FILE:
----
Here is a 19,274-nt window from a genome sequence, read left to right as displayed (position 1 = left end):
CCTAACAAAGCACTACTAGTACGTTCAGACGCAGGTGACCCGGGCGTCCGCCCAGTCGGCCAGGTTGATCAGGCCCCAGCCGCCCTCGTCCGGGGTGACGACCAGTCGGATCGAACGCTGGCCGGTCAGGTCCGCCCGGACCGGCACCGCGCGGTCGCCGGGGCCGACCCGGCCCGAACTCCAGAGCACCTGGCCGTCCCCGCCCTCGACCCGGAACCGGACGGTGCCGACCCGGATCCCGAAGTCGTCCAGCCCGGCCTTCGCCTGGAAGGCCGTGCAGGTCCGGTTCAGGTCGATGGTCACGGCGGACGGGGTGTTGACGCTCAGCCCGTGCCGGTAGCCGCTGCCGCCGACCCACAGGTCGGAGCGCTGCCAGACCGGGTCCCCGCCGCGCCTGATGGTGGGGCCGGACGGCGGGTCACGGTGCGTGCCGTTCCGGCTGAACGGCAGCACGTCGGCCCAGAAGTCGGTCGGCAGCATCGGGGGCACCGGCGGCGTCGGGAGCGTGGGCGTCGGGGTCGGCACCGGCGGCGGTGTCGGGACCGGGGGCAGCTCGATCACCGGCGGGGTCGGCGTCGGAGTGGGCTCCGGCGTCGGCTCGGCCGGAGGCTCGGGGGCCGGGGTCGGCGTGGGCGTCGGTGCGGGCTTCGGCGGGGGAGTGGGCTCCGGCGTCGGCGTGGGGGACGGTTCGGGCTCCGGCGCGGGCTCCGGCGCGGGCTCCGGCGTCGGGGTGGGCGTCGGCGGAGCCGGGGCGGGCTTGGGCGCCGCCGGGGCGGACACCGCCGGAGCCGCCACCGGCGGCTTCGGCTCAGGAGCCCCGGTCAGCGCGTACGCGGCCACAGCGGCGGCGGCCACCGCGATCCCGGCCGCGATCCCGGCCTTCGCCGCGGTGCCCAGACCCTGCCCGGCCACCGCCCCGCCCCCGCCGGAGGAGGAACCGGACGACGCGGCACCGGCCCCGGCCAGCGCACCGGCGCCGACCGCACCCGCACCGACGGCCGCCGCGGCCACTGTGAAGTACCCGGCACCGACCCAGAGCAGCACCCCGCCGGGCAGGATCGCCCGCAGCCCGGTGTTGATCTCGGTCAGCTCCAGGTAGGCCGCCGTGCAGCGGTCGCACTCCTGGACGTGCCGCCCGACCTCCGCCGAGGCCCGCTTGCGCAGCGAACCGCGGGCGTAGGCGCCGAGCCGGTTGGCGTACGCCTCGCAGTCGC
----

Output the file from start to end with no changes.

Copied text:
Here is a 19,274-nt window from a genome sequence, read left to right as displayed (position 1 = left end):
CCTAACAAAGCACTACTAGTACGTTCAGACGCAGGTGACCCGGGCGTCCGCCCAGTCGGCCAGGTTGATCAGGCCCCAGCCGCCCTCGTCCGGGGTGACGACCAGTCGGATCGAACGCTGGCCGGTCAGGTCCGCCCGGACCGGCACCGCGCGGTCGCCGGGGCCGACCCGGCCCGAACTCCAGAGCACCTGGCCGTCCCCGCCCTCGACCCGGAACCGGACGGTGCCGACCCGGATCCCGAAGTCGTCCAGCCCGGCCTTCGCCTGGAAGGCCGTGCAGGTCCGGTTCAGGTCGATGGTCACGGCGGACGGGGTGTTGACGCTCAGCCCGTGCCGGTAGCCGCTGCCGCCGACCCACAGGTCGGAGCGCTGCCAGACCGGGTCCCCGCCGCGCCTGATGGTGGGGCCGGACGGCGGGTCACGGTGCGTGCCGTTCCGGCTGAACGGCAGCACGTCGGCCCAGAAGTCGGTCGGCAGCATCGGGGGCACCGGCGGCGTCGGGAGCGTGGGCGTCGGGGTCGGCACCGGCGGCGGTGTCGGGACCGGGGGCAGCTCGATCACCGGCGGGGTCGGCGTCGGAGTGGGCTCCGGCGTCGGCTCGGCCGGAGGCTCGGGGGCCGGGGTCGGCGTGGGCGTCGGTGCGGGCTTCGGCGGGGGAGTGGGCTCCGGCGTCGGCGTGGGGGACGGTTCGGGCTCCGGCGCGGGCTCCGGCGCGGGCTCCGGCGTCGGGGTGGGCGTCGGCGGAGCCGGGGCGGGCTTGGGCGCCGCCGGGGCGGACACCGCCGGAGCCGCCACCGGCGGCTTCGGCTCAGGAGCCCCGGTCAGCGCGTACGCGGCCACAGCGGCGGCGGCCACCGCGATCCCGGCCGCGATCCCGGCCTTCGCCGCGGTGCCCAGACCCTGCCCGGCCACCGCCCCGCCCCCGCCGGAGGAGGAACCGGACGACGCGGCACCGGCCCCGGCCAGCGCACCGGCGCCGACCGCACCCGCACCGACGGCCGCCGCGGCCACTGTGAAGTACCCGGCACCGACCCAGAGCAGCACCCCGCCGGGCAGGATCGCCCGCAGCCCGGTGTTGATCTCGGTCAGCTCCAGGTAGGCCGCCGTGCAGCGGTCGCACTCCTGGACGTGCCGCCCGACCTCCGCCGAGGCCCGCTTGCGCAGCGAACCGCGGGCGTAGGCGCCGAGCCGGTTGGCGTACGCCTCGCAGTCGC